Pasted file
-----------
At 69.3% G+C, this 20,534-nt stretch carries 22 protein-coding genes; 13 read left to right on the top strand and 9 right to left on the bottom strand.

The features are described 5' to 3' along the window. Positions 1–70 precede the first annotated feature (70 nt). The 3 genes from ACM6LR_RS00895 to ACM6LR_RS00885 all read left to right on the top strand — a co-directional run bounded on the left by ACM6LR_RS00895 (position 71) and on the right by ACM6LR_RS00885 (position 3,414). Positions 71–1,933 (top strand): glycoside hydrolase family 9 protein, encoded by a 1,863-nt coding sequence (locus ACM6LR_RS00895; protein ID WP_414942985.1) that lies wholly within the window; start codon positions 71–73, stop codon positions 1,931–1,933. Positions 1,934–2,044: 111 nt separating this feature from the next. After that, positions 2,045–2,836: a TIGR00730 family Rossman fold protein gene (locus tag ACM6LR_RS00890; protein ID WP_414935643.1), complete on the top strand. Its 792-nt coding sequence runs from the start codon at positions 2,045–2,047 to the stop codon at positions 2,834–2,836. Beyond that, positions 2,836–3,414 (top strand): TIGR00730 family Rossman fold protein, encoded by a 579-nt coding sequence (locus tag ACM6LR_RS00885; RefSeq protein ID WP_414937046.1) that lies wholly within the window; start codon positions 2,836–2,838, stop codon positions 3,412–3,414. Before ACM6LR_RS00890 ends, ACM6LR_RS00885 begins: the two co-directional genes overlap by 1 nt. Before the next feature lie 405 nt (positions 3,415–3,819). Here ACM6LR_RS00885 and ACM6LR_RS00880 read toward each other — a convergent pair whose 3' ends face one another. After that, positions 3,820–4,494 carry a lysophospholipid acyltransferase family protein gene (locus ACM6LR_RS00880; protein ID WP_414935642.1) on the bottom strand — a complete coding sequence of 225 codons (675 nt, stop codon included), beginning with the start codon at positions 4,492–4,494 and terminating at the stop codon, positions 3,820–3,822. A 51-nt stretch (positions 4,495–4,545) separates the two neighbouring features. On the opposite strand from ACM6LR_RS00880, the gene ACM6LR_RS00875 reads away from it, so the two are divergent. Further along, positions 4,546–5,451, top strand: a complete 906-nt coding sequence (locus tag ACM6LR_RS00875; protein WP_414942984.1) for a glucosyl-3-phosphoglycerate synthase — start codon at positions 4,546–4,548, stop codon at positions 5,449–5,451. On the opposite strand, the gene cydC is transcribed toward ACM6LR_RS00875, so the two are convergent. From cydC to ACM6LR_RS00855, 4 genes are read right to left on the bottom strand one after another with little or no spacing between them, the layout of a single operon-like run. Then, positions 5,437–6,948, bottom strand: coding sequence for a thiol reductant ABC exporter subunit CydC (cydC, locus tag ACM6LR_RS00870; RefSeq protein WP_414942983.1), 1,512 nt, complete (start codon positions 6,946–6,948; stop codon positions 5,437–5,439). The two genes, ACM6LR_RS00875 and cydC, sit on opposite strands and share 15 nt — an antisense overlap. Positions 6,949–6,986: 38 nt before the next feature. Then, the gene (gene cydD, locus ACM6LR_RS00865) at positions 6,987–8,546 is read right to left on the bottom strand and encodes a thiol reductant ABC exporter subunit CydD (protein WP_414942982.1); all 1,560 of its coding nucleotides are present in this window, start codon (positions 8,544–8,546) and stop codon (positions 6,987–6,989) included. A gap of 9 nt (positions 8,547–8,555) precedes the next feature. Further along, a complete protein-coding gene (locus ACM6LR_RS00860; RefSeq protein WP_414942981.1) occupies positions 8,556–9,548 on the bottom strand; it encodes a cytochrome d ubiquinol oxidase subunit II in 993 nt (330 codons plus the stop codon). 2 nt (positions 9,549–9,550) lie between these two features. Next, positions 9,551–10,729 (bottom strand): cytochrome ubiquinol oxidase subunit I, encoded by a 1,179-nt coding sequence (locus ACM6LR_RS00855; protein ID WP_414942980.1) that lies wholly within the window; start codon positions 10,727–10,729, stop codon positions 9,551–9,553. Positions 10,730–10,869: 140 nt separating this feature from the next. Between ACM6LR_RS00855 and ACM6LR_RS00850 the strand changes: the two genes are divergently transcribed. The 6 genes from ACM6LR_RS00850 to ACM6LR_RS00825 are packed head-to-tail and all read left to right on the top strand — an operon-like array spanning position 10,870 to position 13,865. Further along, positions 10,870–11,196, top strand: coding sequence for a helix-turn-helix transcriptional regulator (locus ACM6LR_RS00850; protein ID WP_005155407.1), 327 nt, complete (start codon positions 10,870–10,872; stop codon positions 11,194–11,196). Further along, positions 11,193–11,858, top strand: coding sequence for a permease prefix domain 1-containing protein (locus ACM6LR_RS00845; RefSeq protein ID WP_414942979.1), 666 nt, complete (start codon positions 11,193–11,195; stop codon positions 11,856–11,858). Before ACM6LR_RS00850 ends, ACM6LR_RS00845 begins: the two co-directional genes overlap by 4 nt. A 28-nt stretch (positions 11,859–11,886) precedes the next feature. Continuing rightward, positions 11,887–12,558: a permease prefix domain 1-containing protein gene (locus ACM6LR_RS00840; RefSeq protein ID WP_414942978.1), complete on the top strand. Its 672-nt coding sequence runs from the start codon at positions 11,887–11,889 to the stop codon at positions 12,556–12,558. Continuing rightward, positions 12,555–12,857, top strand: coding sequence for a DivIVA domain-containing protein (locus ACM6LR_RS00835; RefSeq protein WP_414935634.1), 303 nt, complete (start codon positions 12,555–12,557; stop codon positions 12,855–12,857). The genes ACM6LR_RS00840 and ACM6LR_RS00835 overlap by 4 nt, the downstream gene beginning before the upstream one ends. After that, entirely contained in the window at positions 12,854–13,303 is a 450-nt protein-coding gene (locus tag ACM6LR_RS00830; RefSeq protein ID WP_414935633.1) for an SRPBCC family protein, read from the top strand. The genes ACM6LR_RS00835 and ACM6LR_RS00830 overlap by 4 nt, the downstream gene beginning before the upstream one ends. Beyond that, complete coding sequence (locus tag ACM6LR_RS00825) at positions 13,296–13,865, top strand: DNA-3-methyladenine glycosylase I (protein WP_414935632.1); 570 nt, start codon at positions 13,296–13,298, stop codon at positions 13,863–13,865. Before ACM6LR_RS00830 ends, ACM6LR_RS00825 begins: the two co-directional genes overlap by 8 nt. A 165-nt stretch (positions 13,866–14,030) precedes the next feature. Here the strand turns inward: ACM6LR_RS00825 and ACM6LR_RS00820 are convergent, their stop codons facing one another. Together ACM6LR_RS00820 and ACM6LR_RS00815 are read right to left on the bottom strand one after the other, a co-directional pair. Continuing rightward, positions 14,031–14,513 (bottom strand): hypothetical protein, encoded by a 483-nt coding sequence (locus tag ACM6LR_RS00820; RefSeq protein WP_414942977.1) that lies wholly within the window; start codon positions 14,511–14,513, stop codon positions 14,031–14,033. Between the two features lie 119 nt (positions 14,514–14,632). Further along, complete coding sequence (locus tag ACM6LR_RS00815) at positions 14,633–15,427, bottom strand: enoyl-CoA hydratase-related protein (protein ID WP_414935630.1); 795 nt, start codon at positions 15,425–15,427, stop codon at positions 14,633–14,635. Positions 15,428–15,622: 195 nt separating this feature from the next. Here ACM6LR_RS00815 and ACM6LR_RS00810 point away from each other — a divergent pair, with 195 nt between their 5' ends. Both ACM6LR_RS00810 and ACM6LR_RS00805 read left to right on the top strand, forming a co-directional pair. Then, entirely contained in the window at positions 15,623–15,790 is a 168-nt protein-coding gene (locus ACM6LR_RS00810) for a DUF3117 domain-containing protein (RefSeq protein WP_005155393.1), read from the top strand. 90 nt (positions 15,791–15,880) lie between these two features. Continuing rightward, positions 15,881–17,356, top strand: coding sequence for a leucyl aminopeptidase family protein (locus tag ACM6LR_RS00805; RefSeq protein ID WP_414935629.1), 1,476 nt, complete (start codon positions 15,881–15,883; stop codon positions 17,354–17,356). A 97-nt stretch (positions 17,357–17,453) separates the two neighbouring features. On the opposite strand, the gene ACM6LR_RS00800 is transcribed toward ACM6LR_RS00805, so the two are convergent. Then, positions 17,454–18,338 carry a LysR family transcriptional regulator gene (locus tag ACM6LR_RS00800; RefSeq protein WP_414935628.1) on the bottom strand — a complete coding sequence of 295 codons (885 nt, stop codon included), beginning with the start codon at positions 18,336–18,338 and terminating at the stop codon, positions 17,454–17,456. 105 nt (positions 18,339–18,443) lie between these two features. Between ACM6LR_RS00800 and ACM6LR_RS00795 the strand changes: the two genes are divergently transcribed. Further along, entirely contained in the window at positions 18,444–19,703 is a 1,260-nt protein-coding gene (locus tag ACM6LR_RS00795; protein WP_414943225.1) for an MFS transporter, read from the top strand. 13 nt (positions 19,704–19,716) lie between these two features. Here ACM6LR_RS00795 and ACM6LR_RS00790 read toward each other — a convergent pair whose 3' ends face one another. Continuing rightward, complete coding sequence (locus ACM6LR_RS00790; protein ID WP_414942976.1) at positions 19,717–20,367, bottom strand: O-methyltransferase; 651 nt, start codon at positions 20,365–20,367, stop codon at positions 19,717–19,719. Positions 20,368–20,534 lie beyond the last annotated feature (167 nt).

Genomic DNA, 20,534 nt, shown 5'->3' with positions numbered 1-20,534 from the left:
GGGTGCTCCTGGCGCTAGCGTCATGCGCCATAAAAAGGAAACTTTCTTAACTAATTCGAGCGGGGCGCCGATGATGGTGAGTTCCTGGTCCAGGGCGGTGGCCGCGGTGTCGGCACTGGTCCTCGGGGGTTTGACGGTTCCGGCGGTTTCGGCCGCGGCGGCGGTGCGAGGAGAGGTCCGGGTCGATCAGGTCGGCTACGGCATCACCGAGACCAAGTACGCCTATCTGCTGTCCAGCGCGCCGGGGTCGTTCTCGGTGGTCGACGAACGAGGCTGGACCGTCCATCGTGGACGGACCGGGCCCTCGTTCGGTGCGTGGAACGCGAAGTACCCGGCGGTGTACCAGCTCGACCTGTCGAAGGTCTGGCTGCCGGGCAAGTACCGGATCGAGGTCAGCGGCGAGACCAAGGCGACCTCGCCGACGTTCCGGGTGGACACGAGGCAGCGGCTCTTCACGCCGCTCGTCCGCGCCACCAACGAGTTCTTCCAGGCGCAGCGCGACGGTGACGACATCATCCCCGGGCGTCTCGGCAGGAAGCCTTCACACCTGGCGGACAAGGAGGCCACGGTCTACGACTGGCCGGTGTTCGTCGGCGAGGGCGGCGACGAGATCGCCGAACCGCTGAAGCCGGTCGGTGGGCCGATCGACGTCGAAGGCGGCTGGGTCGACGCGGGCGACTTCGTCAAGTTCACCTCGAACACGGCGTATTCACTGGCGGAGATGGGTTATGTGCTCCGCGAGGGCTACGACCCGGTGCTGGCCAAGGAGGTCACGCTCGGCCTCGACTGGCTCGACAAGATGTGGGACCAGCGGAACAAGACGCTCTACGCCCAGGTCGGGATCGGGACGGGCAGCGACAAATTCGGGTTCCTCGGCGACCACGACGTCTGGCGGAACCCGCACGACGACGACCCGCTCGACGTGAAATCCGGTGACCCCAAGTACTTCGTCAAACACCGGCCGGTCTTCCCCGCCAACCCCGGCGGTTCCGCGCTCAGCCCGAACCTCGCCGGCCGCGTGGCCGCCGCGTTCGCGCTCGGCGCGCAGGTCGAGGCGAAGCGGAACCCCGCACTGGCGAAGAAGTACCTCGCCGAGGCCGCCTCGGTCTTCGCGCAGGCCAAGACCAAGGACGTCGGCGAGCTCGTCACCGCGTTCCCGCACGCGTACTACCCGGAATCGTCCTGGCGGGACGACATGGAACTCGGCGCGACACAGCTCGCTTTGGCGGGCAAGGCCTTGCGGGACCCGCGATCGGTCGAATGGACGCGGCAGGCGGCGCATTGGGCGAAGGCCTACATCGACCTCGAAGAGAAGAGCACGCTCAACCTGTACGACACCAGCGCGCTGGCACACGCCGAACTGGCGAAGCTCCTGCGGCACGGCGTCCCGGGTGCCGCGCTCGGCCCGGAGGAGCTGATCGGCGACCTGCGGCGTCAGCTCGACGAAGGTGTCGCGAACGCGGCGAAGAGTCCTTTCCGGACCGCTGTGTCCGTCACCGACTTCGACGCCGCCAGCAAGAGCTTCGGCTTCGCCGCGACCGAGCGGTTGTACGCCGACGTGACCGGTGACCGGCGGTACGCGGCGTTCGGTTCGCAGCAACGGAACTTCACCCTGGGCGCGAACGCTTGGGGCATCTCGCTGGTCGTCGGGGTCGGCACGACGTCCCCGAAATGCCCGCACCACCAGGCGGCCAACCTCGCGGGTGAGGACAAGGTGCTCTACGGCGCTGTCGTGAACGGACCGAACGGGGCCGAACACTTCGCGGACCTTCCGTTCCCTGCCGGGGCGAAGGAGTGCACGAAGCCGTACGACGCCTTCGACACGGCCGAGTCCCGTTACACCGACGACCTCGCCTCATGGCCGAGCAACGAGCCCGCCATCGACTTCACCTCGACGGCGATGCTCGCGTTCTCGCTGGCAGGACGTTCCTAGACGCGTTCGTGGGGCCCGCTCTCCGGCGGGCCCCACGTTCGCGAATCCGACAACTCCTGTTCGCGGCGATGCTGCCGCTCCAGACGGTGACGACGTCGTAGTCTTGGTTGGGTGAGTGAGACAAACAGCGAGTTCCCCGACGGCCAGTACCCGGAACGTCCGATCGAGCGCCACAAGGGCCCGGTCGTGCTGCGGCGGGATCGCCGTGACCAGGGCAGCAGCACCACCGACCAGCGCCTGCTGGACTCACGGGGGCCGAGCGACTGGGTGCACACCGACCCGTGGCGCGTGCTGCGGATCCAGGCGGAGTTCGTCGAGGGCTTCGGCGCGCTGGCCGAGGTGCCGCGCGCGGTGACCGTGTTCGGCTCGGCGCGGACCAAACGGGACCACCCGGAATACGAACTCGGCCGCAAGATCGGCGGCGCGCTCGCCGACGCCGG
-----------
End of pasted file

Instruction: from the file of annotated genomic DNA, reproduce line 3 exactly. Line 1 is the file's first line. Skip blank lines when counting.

Genomic DNA, 20,534 nt, shown 5'->3' with positions numbered 1-20,534 from the left: